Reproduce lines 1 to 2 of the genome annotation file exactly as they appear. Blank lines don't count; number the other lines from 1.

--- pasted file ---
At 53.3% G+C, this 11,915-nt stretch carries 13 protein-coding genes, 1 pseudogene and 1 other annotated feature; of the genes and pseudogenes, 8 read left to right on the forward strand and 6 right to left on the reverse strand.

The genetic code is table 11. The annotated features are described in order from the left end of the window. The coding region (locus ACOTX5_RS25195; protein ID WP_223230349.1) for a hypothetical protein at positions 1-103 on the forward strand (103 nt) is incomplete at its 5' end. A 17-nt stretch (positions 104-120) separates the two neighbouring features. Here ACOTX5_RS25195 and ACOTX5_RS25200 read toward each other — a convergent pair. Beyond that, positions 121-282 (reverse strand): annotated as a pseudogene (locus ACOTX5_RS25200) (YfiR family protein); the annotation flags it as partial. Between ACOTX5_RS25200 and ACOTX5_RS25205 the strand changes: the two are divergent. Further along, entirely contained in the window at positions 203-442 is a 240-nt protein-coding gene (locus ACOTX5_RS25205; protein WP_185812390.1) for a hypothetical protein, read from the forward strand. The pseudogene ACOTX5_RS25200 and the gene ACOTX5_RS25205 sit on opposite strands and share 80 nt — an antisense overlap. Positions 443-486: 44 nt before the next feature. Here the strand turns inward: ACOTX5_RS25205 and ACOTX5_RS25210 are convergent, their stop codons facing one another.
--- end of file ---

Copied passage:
At 53.3% G+C, this 11,915-nt stretch carries 13 protein-coding genes, 1 pseudogene and 1 other annotated feature; of the genes and pseudogenes, 8 read left to right on the forward strand and 6 right to left on the reverse strand.

The genetic code is table 11. The annotated features are described in order from the left end of the window. The coding region (locus ACOTX5_RS25195; protein ID WP_223230349.1) for a hypothetical protein at positions 1-103 on the forward strand (103 nt) is incomplete at its 5' end. A 17-nt stretch (positions 104-120) separates the two neighbouring features. Here ACOTX5_RS25195 and ACOTX5_RS25200 read toward each other — a convergent pair. Beyond that, positions 121-282 (reverse strand): annotated as a pseudogene (locus ACOTX5_RS25200) (YfiR family protein); the annotation flags it as partial. Between ACOTX5_RS25200 and ACOTX5_RS25205 the strand changes: the two are divergent. Further along, entirely contained in the window at positions 203-442 is a 240-nt protein-coding gene (locus ACOTX5_RS25205; protein WP_185812390.1) for a hypothetical protein, read from the forward strand. The pseudogene ACOTX5_RS25200 and the gene ACOTX5_RS25205 sit on opposite strands and share 80 nt — an antisense overlap. Positions 443-486: 44 nt before the next feature. Here the strand turns inward: ACOTX5_RS25205 and ACOTX5_RS25210 are convergent, their stop codons facing one another.